Antiretroviral Therapies for HIV/AIDS

Antiretroviral Therapies for HIV/AIDS
David Cooper
Professor David Cooper
Professor David Cooper, Director of UNSW’s Kirby Institute, at the medical research labs in Sydney.
Since diagnosing Australia’s first case of HIV, UNSW’s Professor David Cooper has been involved in the development of every existing antiretroviral HIV drug.

In 1987, the terrifying Grim Reaper ads haunted Australian homes through our television sets, warning of an AIDS pandemic. At that time, HIV/AIDS was a death sentence.

These days, thanks to effective antiretroviral therapies (ART), HIV is largely a manageable condition, and HIV positive people in developed countries like Australia can expect to live vastly longer, healthier lives than in those early days. 

Since 1984, when he diagnosed Australia’s first case of HIV infection, Scientia Professor David Cooper, Director of the Kirby Institute at UNSW, has been involved with the development of every existing combination ART for HIV on the market.

“In those early days of the epidemic, there was only one HIV drug available – AZT – and it came with some appalling side effects,” says Professor Cooper. “But the evolution of treatments has been nothing short of amazing.” 

Not only do today's drug treatments allow HIV positive people to live longer and healthier lives, they dramatically reduce their capacity to pass on infection. In fact, treatment with drugs has been shown to prevent transmission of HIV in 96% of cases trialled, and prevent transmission from pregnant mother to child in as many as 98% of cases.

Recent attention has also turned to treating sexually active individuals who are not HIV positive, in order to prevent the acquisition of the virus. This treatment may be offered before or after a sexual encounter – the HIV equivalent of the morning-after pill.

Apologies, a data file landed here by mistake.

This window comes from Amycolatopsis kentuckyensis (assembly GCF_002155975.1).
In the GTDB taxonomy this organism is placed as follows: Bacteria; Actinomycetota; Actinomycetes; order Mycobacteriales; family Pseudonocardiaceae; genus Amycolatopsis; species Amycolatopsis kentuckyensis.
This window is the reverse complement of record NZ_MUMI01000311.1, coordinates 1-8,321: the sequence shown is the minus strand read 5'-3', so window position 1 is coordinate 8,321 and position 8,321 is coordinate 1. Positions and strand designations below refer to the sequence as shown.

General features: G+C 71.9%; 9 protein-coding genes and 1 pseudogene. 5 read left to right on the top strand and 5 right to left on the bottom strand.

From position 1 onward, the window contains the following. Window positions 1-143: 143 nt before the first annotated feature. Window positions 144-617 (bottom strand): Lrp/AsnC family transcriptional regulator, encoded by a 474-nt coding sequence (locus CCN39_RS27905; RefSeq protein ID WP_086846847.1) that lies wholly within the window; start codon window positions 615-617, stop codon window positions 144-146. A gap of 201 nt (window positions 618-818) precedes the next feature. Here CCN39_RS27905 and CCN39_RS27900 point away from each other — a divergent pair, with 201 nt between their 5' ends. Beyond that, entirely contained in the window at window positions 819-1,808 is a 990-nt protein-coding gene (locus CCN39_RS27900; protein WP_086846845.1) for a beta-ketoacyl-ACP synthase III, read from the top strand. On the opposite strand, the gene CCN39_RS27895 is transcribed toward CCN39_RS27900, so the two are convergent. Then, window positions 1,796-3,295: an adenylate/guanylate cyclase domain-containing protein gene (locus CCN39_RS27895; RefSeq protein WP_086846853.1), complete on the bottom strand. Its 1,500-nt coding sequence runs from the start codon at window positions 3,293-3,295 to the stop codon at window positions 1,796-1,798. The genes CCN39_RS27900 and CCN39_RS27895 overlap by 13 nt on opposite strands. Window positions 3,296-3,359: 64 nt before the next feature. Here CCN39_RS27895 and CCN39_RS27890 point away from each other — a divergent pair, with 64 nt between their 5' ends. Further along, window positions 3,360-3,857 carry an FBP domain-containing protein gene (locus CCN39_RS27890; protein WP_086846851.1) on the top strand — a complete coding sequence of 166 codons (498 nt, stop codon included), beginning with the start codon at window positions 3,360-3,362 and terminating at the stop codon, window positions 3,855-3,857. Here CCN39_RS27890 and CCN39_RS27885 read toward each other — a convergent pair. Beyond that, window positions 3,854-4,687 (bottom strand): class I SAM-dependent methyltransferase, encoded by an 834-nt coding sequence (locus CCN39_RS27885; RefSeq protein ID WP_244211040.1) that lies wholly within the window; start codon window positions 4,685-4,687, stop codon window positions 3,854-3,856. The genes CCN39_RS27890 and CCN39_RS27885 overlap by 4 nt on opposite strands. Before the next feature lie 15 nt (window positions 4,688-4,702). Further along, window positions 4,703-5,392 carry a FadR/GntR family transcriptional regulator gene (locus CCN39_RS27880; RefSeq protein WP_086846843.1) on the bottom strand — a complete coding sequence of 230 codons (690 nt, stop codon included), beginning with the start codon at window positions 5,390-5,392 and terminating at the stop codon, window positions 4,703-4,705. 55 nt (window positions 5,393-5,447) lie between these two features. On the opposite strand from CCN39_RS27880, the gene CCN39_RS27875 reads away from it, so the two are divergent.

Despite tremendous progress, HIV/AIDS remains the world’s leading infectious killer, claiming more than 1.6 million lives each year. To help curb that staggering number, researchers at the Kirby Institute are examining the effects of treating HIV earlier, before the virus can damage the immune system, cause sickness and be easily spread. This crucial research is being conducted through the START (Strategic Timing of Antiretroviral Treatment) study, which is contributing to a growing body of evidence that has convinced the World Health Organization to recommend earlier treatment of millions of HIV-infected people.

Although prevention and drug management to suppress HIV are considered our current best defences, millions of people with HIV are being denied lifesaving treatments because the cost of drugs puts them well out of reach. But researchers at the Kirby Institute have found a sensible solution to this issue as well. Through a landmark international study called ENCORE, Professor Sean Emery and his team have been able to show that HIV can be treated safely and effectively with a lower dose of an important HIV drug.

“This should translate into a lower cost of treatment and permit more effective and efficient use of health care resources,” says Professor Emery. “Essentially, more people could receive this lifesaving treatment for the same amount of funding.”

"The Kirby Institute is at the forefront of research on therapies and strategies that will help millions of people. Here are real heroes of science, medicine and clinical practice. I honour them. We can be proud of them."
The Honourable Michael Kirby AC CMG, former Justice of the High Court of Australia and patron of the Kirby Institute